if (!(*errorFound))
               outputString = photoId;
         delete [] wideString;
   return outputString;

The response from the server will be an XML string. The FlickrUploader::GetXmlElementValueByName method uses the XMLLite API to create an XML reader object by calling the CreateXmlReader function and then iterating over every element until it finds the photoid element and returns the value of the element as the ID of the photo just uploaded. The SharedDialog::ImageUploadThreadProc method stores these IDs, and then when all photos have been uploaded it creates a URL to the page that display the uploaded images.

Using Cryptographic API: Next Generation

Whenever you make a call to a Flickr service method you must pass a message digest along with the method parameters. The message digest allows Flickr to determine the integrity of the parameters so that it can detect if the request has been altered during transmission, either maliciously or by accident. The digest is generated from a string that is the concatenation of the Hilo Flickr application secret, the named parameters in alphabetic order and the Web Service method name. The digest is the hex string value of the MD5 hash of this parameter string.

The digest is not used for privacy, indeed, the parameters are passed cleartext along with the message digest. When Flickr receives a request it obtains the secret for the Flickr client application (the Hilo Browser)making the request and using this and the parameters it can also create an MD5 hash. Flickr compares the hash it created with the message digest of the request, and if the two are the same then it indicates that the message has not been tampered with or corrupted en route.

To create a MD5 hash Hilo uses the Windows Cryptography API: Next Generation (CNG) library that was introduced with Windows Vista. Earlier versions of Windows provided cryptographic functions through the CryptoAPI. CNG is much improved compared to CryptoAPI: it provides more cryptographic providers, including the newer algorithms that are part of the National Security Agency (NSA) Suite B, and the API is more logically factored. All features of CNG are accessed using the same steps: open the provider, get or set properties of the algorithm, perform the cryptographic action and then close the provider.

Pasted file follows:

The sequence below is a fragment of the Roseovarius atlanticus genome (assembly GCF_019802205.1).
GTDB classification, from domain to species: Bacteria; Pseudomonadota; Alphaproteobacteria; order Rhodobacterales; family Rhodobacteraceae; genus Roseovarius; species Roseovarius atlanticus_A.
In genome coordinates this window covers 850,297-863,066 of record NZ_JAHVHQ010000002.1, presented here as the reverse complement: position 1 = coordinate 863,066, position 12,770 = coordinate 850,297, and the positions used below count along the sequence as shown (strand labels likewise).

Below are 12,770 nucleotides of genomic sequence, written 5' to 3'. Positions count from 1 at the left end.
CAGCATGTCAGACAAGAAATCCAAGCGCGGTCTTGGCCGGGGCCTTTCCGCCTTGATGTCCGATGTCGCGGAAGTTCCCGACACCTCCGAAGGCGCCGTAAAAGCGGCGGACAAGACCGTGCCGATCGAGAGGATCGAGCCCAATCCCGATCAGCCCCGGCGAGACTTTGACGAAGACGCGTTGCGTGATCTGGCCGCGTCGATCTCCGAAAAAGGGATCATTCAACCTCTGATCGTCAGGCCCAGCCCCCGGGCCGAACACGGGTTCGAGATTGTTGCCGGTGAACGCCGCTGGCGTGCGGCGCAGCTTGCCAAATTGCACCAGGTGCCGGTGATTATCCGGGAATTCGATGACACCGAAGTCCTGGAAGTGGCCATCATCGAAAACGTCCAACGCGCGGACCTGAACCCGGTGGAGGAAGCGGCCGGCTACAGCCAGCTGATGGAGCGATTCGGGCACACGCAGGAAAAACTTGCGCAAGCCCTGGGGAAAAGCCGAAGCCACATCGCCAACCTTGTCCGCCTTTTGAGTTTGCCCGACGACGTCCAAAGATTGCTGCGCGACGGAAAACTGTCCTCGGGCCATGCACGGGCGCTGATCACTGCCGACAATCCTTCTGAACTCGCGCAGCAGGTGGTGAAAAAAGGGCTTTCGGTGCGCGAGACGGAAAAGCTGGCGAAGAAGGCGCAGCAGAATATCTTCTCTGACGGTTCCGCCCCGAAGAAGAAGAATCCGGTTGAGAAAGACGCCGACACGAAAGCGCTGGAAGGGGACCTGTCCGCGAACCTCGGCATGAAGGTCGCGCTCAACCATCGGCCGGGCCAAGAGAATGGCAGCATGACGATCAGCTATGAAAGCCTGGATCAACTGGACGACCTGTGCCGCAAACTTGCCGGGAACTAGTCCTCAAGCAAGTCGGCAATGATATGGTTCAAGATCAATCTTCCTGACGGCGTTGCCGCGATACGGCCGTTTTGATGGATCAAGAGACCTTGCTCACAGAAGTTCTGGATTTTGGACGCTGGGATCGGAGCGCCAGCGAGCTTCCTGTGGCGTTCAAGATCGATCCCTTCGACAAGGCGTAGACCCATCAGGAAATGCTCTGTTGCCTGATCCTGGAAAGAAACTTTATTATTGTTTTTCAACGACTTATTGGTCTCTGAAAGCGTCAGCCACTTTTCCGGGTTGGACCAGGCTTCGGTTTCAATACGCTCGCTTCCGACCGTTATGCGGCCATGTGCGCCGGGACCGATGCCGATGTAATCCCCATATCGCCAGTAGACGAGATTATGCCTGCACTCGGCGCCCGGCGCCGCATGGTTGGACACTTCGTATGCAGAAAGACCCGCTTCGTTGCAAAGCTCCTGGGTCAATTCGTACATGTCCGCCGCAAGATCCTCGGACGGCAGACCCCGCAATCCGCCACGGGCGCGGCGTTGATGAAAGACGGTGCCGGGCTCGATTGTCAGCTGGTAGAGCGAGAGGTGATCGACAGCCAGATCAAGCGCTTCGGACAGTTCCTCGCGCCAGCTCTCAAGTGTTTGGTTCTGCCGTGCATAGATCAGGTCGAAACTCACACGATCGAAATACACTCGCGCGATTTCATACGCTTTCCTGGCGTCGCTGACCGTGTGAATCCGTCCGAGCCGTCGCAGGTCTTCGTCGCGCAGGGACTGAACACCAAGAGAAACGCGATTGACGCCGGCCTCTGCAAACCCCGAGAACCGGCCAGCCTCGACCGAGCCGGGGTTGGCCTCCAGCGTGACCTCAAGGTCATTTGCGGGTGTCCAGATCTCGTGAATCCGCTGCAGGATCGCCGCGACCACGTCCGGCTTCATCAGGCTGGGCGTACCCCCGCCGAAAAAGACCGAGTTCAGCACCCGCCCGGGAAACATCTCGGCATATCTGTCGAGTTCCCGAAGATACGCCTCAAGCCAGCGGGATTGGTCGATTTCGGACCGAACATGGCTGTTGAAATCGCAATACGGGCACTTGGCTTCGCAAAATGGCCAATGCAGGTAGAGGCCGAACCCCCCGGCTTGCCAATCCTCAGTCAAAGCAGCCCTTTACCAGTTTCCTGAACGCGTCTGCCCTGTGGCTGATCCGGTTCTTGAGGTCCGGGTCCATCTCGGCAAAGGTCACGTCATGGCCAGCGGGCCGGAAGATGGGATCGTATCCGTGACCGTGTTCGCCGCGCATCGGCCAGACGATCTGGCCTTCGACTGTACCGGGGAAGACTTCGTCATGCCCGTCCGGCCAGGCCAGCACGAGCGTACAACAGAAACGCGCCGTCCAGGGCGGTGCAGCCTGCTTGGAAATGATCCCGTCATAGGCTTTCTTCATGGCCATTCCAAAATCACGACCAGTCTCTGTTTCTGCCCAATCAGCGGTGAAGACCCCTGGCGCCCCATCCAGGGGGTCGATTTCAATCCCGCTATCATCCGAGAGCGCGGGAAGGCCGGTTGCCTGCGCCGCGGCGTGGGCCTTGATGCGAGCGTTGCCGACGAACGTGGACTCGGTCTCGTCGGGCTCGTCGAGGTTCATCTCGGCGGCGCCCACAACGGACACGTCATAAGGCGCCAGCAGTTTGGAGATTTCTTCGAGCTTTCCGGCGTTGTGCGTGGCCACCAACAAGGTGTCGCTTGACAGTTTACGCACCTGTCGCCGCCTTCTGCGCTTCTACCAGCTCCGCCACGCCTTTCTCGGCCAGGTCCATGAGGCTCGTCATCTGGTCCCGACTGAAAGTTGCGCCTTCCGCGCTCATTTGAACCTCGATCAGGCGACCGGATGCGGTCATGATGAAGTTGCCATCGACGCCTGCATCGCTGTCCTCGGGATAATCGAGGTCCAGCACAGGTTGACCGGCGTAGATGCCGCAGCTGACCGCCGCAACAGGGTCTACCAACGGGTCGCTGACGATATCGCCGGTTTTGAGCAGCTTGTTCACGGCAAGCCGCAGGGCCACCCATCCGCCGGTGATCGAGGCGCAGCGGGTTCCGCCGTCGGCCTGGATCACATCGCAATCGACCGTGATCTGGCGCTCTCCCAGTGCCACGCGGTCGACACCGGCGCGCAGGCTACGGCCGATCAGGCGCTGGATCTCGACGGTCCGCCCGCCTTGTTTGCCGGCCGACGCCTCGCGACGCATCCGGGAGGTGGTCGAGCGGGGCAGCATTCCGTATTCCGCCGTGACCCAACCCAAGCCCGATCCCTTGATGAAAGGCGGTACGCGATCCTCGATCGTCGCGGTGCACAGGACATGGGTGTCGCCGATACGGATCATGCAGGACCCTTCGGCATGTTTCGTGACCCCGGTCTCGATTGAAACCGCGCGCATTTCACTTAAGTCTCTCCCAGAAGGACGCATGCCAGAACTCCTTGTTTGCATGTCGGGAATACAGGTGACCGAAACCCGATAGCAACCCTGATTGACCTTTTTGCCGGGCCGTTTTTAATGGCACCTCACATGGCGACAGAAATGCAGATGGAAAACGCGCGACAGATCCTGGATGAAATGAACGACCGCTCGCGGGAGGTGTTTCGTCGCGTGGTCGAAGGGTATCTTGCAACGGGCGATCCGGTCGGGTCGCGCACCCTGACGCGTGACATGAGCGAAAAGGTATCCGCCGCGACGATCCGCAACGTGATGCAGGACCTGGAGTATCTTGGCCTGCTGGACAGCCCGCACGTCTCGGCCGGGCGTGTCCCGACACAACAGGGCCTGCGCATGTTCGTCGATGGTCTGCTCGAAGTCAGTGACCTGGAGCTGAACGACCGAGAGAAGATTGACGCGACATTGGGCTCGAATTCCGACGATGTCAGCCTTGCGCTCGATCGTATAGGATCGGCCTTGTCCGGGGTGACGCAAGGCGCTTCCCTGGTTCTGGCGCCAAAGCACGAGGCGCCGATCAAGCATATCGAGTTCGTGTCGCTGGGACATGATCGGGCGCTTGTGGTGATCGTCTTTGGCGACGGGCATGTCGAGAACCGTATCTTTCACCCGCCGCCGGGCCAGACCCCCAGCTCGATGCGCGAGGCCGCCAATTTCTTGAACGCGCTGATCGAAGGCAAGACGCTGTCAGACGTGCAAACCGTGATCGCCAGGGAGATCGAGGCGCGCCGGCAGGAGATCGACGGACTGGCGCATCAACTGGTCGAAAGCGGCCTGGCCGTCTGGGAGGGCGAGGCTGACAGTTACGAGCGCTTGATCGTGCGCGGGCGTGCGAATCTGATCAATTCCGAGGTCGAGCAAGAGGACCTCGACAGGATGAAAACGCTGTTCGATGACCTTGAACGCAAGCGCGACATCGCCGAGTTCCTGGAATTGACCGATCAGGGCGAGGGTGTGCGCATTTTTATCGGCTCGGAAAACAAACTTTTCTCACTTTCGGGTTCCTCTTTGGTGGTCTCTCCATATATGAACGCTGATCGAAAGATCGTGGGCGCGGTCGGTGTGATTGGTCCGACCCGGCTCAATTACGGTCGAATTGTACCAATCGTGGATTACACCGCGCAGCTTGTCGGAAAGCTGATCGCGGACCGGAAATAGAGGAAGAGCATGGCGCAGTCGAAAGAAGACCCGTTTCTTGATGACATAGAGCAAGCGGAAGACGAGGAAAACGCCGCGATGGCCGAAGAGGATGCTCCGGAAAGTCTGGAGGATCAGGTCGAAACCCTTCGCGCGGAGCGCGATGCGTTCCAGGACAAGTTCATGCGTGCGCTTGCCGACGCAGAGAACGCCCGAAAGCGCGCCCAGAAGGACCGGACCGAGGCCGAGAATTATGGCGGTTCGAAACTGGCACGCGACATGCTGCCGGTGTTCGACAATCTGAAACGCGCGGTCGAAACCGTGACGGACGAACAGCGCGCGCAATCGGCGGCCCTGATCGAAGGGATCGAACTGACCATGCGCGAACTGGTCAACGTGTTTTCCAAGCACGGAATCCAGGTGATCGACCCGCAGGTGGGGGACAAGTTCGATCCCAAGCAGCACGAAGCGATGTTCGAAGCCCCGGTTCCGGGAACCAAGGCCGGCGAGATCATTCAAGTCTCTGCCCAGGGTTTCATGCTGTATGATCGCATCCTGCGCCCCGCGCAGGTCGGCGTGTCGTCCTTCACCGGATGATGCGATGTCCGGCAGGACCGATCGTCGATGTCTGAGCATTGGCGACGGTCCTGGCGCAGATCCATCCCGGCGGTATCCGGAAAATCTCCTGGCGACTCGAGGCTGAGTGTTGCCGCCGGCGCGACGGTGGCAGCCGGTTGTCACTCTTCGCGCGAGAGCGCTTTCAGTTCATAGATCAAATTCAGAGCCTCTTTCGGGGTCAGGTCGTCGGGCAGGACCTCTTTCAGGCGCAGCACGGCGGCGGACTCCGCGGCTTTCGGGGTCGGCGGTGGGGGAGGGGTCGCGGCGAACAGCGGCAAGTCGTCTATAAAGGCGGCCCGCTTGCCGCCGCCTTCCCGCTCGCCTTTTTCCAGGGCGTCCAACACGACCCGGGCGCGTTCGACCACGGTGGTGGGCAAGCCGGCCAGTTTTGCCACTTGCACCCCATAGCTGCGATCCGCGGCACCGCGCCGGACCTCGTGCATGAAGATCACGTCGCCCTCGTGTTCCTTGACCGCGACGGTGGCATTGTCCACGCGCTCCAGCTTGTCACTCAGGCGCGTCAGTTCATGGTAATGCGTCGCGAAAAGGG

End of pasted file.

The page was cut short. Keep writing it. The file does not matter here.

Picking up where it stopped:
To open a provider you call the BCryptOpenAlgorithmProvider function and provide the names of the algorithm, the provider, and any appropriate flags. The function returns a BCRYPT_ALG_HANDLE handle, which you can use to get or set the properties of the algorithm. When you have finished with the provider you must close it by passing the handle to the BCryptCloseAlgorithmProvider function.

You can alter how a cryptographic algorithm works, or obtain information about the algorithm through properties. To obtain a property you call the BCryptGetProperty function, passing the handle for an open provider, the name of the property, and a pointer to a caller allocated buffer to receive the property value. The function also has an in/out parameter for the size of the buffer. Some properties are of a known size (for example BCRYPT_KEY_LENGTH which returns the size of the cryptographic key as a 32-bit value). Others are not known and so you can call BCryptGetProperty with a NULL value for the pointer to the buffer and the function will return the required buffer size through the pointer used to indicate the buffer size. Changing a property is similar: you call the BCryptSetProperty function passing the provider handle, the name of the property, and a pointer to the buffer containing the new property value and use a parameter to indicate the size of this buffer.